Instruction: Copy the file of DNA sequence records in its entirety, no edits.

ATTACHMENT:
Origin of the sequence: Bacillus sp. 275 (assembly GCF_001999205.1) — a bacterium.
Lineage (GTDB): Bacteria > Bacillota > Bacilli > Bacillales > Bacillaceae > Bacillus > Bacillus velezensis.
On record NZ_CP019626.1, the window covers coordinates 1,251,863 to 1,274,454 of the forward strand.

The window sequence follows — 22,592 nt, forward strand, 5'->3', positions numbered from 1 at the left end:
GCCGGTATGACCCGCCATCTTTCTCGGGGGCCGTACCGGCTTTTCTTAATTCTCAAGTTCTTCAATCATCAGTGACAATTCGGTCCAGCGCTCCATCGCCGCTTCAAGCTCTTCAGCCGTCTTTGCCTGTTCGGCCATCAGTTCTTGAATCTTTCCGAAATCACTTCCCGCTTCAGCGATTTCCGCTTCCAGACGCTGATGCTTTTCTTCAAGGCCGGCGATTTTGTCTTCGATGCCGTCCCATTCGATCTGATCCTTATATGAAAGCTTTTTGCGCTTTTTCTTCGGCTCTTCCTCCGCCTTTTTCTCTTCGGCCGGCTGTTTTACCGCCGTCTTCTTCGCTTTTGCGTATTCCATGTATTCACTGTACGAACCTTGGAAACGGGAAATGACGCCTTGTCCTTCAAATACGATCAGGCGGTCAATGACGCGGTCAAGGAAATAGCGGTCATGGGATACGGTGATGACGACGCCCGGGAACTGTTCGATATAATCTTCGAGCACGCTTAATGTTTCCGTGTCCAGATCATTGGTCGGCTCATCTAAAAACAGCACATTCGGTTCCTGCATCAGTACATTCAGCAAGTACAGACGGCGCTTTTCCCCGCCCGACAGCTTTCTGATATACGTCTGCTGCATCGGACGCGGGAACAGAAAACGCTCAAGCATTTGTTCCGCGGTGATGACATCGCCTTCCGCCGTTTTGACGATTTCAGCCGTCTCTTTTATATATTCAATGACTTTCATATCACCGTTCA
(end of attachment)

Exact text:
Origin of the sequence: Bacillus sp. 275 (assembly GCF_001999205.1) — a bacterium.
Lineage (GTDB): Bacteria > Bacillota > Bacilli > Bacillales > Bacillaceae > Bacillus > Bacillus velezensis.
On record NZ_CP019626.1, the window covers coordinates 1,251,863 to 1,274,454 of the forward strand.

The window sequence follows — 22,592 nt, forward strand, 5'->3', positions numbered from 1 at the left end:
GCCGGTATGACCCGCCATCTTTCTCGGGGGCCGTACCGGCTTTTCTTAATTCTCAAGTTCTTCAATCATCAGTGACAATTCGGTCCAGCGCTCCATCGCCGCTTCAAGCTCTTCAGCCGTCTTTGCCTGTTCGGCCATCAGTTCTTGAATCTTTCCGAAATCACTTCCCGCTTCAGCGATTTCCGCTTCCAGACGCTGATGCTTTTCTTCAAGGCCGGCGATTTTGTCTTCGATGCCGTCCCATTCGATCTGATCCTTATATGAAAGCTTTTTGCGCTTTTTCTTCGGCTCTTCCTCCGCCTTTTTCTCTTCGGCCGGCTGTTTTACCGCCGTCTTCTTCGCTTTTGCGTATTCCATGTATTCACTGTACGAACCTTGGAAACGGGAAATGACGCCTTGTCCTTCAAATACGATCAGGCGGTCAATGACGCGGTCAAGGAAATAGCGGTCATGGGATACGGTGATGACGACGCCCGGGAACTGTTCGATATAATCTTCGAGCACGCTTAATGTTTCCGTGTCCAGATCATTGGTCGGCTCATCTAAAAACAGCACATTCGGTTCCTGCATCAGTACATTCAGCAAGTACAGACGGCGCTTTTCCCCGCCCGACAGCTTTCTGATATACGTCTGCTGCATCGGACGCGGGAACAGAAAACGCTCAAGCATTTGTTCCGCGGTGATGACATCGCCTTCCGCCGTTTTGACGATTTCAGCCGTCTCTTTTATATATTCAATGACTTTCATATCACCGTTCA